WASHINGTON (Reuters) - The United States on Tuesday pressed forward with plans to slap steep punitive duties on wind turbine towers imported from China at prices deemed unfairly low, even as officials welcomed a high-level Chinese delegation for trade and economic talks.
The U.S. Commerce Department set final anti-dumping duties ranging from 44.99 to 70.63 percent on utility-scale towers manufactured in China and additional countervailing duties of 21.86 to 34.81 percent to combat Chinese government subsidies.
The department also slapped final anti-dumping duties of 51.40 to 58.49 percent on wind towers from Vietnam.
A U.S. trade panel has final approval over the duties and is expected to vote on the case in late January.
The action was the latest clash between the two countries over U.S. imports of green technology from China. It came as a Chinese delegation led by Vice Premier Wang Qishan was in Washington for the U.S.-China Joint Commission on Commerce and Trade meeting, a high-level bilateral forum to address barriers to trade and investment.
Wang will attend a dinner on Tuesday evening hosted by U.S. Trade Representative Ron Kirk and Acting Commerce Secretary Rebecca Blank and is expected to meet with U.S. Treasury Secretary Timothy Geithner on Thursday morning.
CHINA EYES U.S. “FISCAL CLIFF”
The main meeting on Wednesday takes place as President Barack Obama and House of Representatives Speaker John Boehner try to negotiate a budget deal to avert the so-called “fiscal cliff” of automatic tax increases and spending cuts early next year.
The White House is also pushing for an increase in the nation’s $16.4 trillion statutory debt cap as part of any deal. The U.S. Treasury expects to reach the debt ceiling by year-end and will likely run out of options to free up more borrowing capacity by sometime in February, risking a potential default.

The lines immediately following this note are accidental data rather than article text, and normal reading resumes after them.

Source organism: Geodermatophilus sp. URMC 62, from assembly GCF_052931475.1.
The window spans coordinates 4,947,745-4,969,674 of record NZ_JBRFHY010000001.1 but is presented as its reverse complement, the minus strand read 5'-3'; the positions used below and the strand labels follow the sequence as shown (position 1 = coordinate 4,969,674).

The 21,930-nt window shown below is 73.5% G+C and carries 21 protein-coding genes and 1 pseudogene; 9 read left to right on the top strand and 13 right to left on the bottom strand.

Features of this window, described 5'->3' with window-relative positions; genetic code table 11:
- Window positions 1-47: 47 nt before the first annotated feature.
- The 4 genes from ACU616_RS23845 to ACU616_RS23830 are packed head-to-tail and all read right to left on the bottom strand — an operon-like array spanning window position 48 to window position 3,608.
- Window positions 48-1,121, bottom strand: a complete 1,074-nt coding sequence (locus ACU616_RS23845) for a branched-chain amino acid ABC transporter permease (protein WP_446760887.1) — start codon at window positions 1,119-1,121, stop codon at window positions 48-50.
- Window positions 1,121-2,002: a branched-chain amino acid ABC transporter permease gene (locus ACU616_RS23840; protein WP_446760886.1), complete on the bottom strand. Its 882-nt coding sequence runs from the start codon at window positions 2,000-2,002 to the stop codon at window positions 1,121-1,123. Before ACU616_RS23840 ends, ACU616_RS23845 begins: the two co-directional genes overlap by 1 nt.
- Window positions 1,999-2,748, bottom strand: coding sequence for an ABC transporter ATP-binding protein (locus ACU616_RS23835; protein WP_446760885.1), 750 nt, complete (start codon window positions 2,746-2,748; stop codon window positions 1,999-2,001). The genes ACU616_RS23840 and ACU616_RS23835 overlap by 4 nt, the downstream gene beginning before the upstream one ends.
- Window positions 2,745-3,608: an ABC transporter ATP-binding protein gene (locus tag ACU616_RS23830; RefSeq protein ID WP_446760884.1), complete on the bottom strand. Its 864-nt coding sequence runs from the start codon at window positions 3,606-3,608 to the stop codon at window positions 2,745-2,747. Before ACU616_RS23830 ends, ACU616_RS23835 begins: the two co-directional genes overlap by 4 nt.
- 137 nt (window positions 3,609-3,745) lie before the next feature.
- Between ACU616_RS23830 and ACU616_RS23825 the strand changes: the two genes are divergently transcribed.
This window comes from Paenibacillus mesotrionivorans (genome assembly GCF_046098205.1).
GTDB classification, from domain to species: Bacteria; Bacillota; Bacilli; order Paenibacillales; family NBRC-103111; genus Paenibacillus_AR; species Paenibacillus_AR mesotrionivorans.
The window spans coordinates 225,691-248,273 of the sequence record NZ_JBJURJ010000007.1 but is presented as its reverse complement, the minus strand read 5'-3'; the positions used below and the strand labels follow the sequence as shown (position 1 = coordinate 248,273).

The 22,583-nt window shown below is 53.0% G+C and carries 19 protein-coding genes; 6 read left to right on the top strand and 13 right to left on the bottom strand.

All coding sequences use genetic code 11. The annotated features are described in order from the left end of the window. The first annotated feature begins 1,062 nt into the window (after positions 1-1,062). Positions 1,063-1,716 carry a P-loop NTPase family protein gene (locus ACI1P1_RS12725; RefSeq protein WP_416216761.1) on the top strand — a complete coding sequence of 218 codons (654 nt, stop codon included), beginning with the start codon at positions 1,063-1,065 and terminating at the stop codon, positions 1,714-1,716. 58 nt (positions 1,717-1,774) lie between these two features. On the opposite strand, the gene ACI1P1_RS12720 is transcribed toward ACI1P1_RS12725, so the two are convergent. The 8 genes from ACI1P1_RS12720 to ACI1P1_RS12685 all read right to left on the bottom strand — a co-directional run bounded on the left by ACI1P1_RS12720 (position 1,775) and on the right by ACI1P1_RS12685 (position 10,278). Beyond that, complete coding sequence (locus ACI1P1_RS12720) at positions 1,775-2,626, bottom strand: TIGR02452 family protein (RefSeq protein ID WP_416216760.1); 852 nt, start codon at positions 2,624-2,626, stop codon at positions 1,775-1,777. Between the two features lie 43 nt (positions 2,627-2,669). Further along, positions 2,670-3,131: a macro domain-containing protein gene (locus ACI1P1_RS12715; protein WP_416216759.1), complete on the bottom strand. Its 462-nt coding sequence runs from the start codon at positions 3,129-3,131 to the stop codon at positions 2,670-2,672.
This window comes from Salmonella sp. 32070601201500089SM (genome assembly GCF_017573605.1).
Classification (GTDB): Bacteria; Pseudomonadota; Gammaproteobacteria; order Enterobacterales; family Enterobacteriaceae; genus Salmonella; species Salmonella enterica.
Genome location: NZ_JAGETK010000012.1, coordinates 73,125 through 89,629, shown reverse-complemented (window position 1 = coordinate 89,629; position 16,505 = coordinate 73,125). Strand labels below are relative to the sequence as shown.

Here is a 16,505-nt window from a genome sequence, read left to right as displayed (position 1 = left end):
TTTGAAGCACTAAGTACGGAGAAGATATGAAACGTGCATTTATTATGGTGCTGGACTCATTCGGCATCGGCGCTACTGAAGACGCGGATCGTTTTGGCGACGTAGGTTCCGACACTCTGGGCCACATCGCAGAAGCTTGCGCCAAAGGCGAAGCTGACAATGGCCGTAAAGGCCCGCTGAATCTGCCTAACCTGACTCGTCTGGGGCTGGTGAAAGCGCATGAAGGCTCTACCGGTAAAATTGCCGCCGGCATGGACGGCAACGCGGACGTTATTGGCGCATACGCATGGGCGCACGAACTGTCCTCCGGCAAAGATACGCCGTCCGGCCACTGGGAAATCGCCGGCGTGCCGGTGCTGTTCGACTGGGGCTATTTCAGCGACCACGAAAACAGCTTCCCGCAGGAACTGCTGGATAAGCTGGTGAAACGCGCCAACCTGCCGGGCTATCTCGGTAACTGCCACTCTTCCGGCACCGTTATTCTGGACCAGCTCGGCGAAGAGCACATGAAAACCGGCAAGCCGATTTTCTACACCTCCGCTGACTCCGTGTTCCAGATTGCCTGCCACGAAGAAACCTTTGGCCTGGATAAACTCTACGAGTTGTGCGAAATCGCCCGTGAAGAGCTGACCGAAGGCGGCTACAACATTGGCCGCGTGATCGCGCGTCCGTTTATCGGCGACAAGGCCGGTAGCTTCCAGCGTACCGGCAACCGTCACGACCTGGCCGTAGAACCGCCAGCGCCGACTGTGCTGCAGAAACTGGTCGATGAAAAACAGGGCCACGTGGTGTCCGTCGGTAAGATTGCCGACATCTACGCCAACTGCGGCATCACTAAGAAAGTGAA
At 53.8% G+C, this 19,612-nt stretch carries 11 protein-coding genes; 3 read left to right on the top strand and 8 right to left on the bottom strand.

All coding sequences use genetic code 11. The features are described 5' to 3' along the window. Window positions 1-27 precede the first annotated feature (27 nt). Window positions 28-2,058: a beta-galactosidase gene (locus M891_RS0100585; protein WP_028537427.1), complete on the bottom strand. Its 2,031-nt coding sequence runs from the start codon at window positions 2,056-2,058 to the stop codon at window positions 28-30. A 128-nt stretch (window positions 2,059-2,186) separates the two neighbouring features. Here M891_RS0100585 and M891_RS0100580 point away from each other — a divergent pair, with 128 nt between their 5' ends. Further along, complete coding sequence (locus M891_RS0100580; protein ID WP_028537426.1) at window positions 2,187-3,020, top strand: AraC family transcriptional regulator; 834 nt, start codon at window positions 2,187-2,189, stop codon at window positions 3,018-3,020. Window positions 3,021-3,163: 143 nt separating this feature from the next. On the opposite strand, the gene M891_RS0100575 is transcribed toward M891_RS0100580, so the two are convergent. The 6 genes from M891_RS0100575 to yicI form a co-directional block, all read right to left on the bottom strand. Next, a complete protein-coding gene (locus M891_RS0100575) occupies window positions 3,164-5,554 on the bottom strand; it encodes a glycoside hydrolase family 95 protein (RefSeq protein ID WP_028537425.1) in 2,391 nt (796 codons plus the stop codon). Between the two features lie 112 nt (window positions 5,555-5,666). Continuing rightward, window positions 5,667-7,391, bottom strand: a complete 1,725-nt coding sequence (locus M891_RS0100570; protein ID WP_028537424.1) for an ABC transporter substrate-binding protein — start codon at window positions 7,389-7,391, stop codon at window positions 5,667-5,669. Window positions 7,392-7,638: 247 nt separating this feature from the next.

China is the United States’ largest creditor, giving it a deep interest in Washington’s budget debate.
U.S. companies expect Wednesday’s meeting to produce no sweeping new commitments, but hope for action on concerns ranging from Chinese barriers to U.S. farm products to policies pressuring U.S. companies seeking business in China to transfer valuable technology there.
The U.S. Chamber of Commerce on Tuesday urged securities market regulators in both countries to resolve differences over sharing of confidential business information that China considers a state secret.
“Failure to reach an agreement will create regulatory dead-zones that harm investors and businesses. Furthermore, the threat of retaliatory actions by regulators, on both sides of the Pacific, may create a regulatory protectionism that will harm both economies,” the business group said in a letter to the heads of the U.S. Securities and Exchange Commission and the China Securities Regulatory Commission.
The United States has also slapped anti-dumping and countervailing duties on billions of dollars of solar panels from China, despite strong objections from Beijing.
In Geneva on Tuesday, China’s Ambassador to the World Trade Organization Yi Xiaozhun, criticized what he called U.S. “abuse” of anti-dumping and countervailing laws and accused Washington of blocking some Chinese investment in the United States for “ideological reasons.”
The United States imported $222 million of wind towers from China last year and about $79 million from Vietnam. The custom-built steel towers support turbines that generate electricity from wind.
Anti-dumping duties announced on Tuesday were higher for two Chinese companies, Chengxi Shipyard Co. and Titan Wind Energy (Suzhou), than the preliminary rates they received earlier this year in the range of 20 to 30 percent.
Three other Chinese exporters also faced higher duty rates of around 45 to 50 percent in the final decision, but the top rate of 70.63 percent for “all other” Chinese manufacturers and exporters was down slightly from the preliminary level.
Final countervailing duties on Chinese wind towers were higher than the preliminary rates of 13.74 to 26.00 percent.
Final anti-dumping duties on Vietnamese towers were only slightly changed from preliminary levels.
The U.S. International Trade Commission has the final decision on duties. In February, the panel made a preliminary vote of 5-0 that there was a reasonable indication Chinese and Vietnamese imports have harmed U.S. wind tower producers.
U.S. producers say low-priced towers from Asia have cut into their market share and forced plant closings.
“Over the last years, in a period of peak demand, the U.S. industry should have been profitable,” said Alan Price, an attorney at Wiley Rein representing U.S. producers. “Instead, due to the surge in dumped and subsidized imports, the industry lost market share and saw its profits collapse.”
Reporting by Doug Palmer; Editing by Dan Grebler and David Gregorio